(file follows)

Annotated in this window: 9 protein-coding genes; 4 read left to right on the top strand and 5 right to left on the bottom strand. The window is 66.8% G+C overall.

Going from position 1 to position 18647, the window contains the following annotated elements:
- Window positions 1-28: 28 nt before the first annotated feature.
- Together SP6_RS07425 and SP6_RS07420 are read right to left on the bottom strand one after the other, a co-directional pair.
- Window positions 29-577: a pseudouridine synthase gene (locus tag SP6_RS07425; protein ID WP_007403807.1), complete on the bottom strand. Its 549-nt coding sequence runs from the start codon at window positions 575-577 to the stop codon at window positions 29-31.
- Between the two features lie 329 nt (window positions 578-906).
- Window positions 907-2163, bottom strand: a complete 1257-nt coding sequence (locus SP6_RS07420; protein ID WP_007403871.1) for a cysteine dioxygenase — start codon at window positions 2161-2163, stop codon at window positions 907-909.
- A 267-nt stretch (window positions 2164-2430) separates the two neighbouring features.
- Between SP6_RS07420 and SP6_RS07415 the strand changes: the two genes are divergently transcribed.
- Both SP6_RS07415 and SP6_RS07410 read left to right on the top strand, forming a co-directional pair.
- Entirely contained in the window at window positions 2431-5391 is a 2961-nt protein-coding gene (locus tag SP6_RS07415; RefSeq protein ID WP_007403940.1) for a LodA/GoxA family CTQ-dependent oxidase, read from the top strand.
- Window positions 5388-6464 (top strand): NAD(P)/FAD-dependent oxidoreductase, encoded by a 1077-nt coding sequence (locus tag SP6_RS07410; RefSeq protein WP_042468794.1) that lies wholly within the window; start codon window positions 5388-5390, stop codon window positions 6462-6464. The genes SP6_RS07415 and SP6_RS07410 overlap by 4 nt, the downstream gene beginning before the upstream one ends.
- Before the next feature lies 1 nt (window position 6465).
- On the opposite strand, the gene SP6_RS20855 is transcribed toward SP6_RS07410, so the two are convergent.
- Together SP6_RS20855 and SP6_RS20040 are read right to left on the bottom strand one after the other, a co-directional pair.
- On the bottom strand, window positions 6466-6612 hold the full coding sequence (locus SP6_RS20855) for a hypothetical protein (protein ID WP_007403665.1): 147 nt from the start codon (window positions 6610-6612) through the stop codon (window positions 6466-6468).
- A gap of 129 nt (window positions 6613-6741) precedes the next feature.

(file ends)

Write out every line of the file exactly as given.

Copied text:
Annotated in this window: 9 protein-coding genes; 4 read left to right on the top strand and 5 right to left on the bottom strand. The window is 66.8% G+C overall.

Going from position 1 to position 18647, the window contains the following annotated elements:
- Window positions 1-28: 28 nt before the first annotated feature.
- Together SP6_RS07425 and SP6_RS07420 are read right to left on the bottom strand one after the other, a co-directional pair.
- Window positions 29-577: a pseudouridine synthase gene (locus tag SP6_RS07425; protein ID WP_007403807.1), complete on the bottom strand. Its 549-nt coding sequence runs from the start codon at window positions 575-577 to the stop codon at window positions 29-31.
- Between the two features lie 329 nt (window positions 578-906).
- Window positions 907-2163, bottom strand: a complete 1257-nt coding sequence (locus SP6_RS07420; protein ID WP_007403871.1) for a cysteine dioxygenase — start codon at window positions 2161-2163, stop codon at window positions 907-909.
- A 267-nt stretch (window positions 2164-2430) separates the two neighbouring features.
- Between SP6_RS07420 and SP6_RS07415 the strand changes: the two genes are divergently transcribed.
- Both SP6_RS07415 and SP6_RS07410 read left to right on the top strand, forming a co-directional pair.
- Entirely contained in the window at window positions 2431-5391 is a 2961-nt protein-coding gene (locus tag SP6_RS07415; RefSeq protein ID WP_007403940.1) for a LodA/GoxA family CTQ-dependent oxidase, read from the top strand.
- Window positions 5388-6464 (top strand): NAD(P)/FAD-dependent oxidoreductase, encoded by a 1077-nt coding sequence (locus tag SP6_RS07410; RefSeq protein WP_042468794.1) that lies wholly within the window; start codon window positions 5388-5390, stop codon window positions 6462-6464. The genes SP6_RS07415 and SP6_RS07410 overlap by 4 nt, the downstream gene beginning before the upstream one ends.
- Before the next feature lies 1 nt (window position 6465).
- On the opposite strand, the gene SP6_RS20855 is transcribed toward SP6_RS07410, so the two are convergent.
- Together SP6_RS20855 and SP6_RS20040 are read right to left on the bottom strand one after the other, a co-directional pair.
- On the bottom strand, window positions 6466-6612 hold the full coding sequence (locus SP6_RS20855) for a hypothetical protein (protein ID WP_007403665.1): 147 nt from the start codon (window positions 6610-6612) through the stop codon (window positions 6466-6468).
- A gap of 129 nt (window positions 6613-6741) precedes the next feature.